Perhaps the BBC’s claim of ‘impartiality’ would hold more weight if they didn’t frequently give space to anti-trans voices. The BBC has an annual writing prize called the Russell Prize, and in 2020 J.K. Rowling was nominated for her infamous essay on sex and gender which belittled trans activism in the so-called name of women’s rights. The BBC claimed that her nomination was not necessarily an endorsement of her views, however, BBC media editor Amol Rajan said that the winner of the prize must have ‘an instinctive and visceral revulsion at injustice’. What is the injustice that Rowling is fighting against here? The injustice she feels at being called a TERF? Nominating Rowling for this award is a promotion of her writing, which is linked to her views, so is, therefore, a promotion of her hurtful rhetoric.
The extent of how deeply transphobia runs through the UK is not only shown through the media but also through politics. Liz Truss, the Minister for Women and Equalities, has opposed self-determination for transgender people who want to legally change their gender. Currently, the process of legally changing one’s gender in the UK is lengthy and expensive, with trans individuals having to prove to a panel with evidence and medical reports; self-determination would be a more financially viable and less emotionally exhausting way of declaring their identity. The current way is especially difficult as trans people must prove to the panel that they’ve lived as their ‘acquired’ gender for two years before applying for a gender recognition certificate. A lot of trans people, however, can’t or don’t start ‘living as’ their gender until later on in life - despite knowing for years that they’re trans - due to cisnormative and transphobic external pressures. Having to wait an extra two years unnecessarily prolongs an already fatiguing process.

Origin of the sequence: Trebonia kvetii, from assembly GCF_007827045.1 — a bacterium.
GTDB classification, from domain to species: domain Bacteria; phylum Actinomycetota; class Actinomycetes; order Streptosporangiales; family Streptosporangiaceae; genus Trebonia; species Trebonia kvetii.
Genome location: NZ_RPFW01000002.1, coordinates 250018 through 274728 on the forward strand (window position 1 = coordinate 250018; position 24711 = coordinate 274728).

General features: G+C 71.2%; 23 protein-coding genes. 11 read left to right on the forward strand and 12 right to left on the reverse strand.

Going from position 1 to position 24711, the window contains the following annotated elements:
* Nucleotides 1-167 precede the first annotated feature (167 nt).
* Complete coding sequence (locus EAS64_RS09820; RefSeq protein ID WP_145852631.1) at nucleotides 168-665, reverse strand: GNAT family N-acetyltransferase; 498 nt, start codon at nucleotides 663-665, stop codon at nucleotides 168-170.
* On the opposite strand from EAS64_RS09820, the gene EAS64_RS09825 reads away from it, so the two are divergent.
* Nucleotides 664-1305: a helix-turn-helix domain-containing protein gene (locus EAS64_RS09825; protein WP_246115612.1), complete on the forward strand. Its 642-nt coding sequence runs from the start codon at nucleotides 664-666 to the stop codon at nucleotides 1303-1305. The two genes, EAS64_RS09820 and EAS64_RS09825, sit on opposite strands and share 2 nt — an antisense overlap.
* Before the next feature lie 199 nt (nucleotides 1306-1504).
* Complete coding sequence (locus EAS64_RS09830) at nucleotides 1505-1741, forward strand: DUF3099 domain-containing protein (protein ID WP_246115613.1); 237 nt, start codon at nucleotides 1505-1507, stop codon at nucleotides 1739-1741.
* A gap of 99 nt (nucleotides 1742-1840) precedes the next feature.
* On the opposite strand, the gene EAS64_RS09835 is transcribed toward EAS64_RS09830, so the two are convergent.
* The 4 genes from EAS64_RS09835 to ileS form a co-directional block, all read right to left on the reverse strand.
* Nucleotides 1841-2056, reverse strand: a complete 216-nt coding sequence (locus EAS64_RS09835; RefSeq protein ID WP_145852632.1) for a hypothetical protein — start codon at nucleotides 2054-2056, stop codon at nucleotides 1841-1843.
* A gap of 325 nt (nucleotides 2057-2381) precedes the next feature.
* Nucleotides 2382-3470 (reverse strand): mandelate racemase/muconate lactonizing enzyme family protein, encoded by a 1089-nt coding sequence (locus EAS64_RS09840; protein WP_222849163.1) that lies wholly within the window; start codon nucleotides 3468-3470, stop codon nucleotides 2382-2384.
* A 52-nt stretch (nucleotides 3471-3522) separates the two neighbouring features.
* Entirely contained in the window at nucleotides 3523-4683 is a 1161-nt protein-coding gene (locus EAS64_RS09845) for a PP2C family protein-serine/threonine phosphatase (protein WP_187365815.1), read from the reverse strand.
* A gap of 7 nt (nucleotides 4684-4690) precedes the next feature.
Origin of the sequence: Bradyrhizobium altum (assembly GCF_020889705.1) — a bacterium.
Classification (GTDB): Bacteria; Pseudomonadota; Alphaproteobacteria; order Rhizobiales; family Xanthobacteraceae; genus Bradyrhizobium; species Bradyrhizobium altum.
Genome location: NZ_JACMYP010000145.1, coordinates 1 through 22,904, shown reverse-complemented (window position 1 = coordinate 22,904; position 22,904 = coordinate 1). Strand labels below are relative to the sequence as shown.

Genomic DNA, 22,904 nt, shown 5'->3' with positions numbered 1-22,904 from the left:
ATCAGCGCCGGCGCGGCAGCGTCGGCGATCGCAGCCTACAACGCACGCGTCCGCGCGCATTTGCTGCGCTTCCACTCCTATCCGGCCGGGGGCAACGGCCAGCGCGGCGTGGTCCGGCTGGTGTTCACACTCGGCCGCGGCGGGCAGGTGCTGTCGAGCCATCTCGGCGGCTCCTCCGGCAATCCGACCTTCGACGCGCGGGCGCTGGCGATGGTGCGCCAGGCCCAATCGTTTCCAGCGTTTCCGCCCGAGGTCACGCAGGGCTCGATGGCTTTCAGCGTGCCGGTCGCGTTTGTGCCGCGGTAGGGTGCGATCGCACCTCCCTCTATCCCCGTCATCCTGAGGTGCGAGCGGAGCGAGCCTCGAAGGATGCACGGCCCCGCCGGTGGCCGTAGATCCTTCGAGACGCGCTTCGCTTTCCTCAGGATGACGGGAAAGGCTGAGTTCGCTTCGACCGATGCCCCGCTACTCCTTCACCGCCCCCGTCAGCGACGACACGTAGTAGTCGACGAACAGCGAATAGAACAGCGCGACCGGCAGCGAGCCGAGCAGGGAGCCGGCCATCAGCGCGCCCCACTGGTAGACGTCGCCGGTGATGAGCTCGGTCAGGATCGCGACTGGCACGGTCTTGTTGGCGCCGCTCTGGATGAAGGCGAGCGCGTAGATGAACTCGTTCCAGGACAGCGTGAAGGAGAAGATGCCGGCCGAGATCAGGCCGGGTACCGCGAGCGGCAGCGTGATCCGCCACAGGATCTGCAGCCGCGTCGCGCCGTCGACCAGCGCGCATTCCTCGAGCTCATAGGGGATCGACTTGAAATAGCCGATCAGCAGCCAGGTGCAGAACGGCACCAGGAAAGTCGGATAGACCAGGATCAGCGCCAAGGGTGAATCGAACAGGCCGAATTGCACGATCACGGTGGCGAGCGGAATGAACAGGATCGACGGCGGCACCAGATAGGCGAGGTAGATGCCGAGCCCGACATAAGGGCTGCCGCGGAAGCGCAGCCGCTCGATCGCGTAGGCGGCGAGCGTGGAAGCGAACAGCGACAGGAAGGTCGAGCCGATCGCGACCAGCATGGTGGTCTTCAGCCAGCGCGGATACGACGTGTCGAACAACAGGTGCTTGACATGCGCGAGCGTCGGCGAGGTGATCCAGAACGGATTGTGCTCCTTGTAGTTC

Years ago, I attended an event run by Stonewall. Ruth Hunt, then the CEO, told us how the press at the time was especially cruel to trans people and to remember to be kind to our trans friends. This has stuck with me since because have things changed? Transphobic violence is on the rise. Comedians seem to be able to make a career out of standing on stage and disrespecting trans identities for forty minutes. The person whose job it is to literally ‘develop an equalities policy that is based on individual autonomy and dignity' doesn’t appear to have trans people’s best interests at heart.
It’s a scary time to be trans in the UK. Amidst all the scaremongering and politics, many seem to forget that transgender people are just that: people. Ordinary people with thoughts and feelings, who are constantly exposed to needless hate and vitriol. Trans people are our neighbours, our friends, our families. Trans identities are often turned into a joke or used to excuse horrific violence. A lot of the hatred towards trans people, however, is formed from ignorance and misinformation: that’s where organisations such as Stonewall come in to educate and inform. They have helpful guides, such as The Truth About Trans, that begin to answer some of the most common concerns.
Rome wasn’t built in a day, and equality won’t be achieved overnight. Until then, however, we need to keep on ignoring the transphobic, scare-mongering headlines, and cisgender people need to work on not only being tolerant of trans identities but actively sticking up for and supporting trans rights.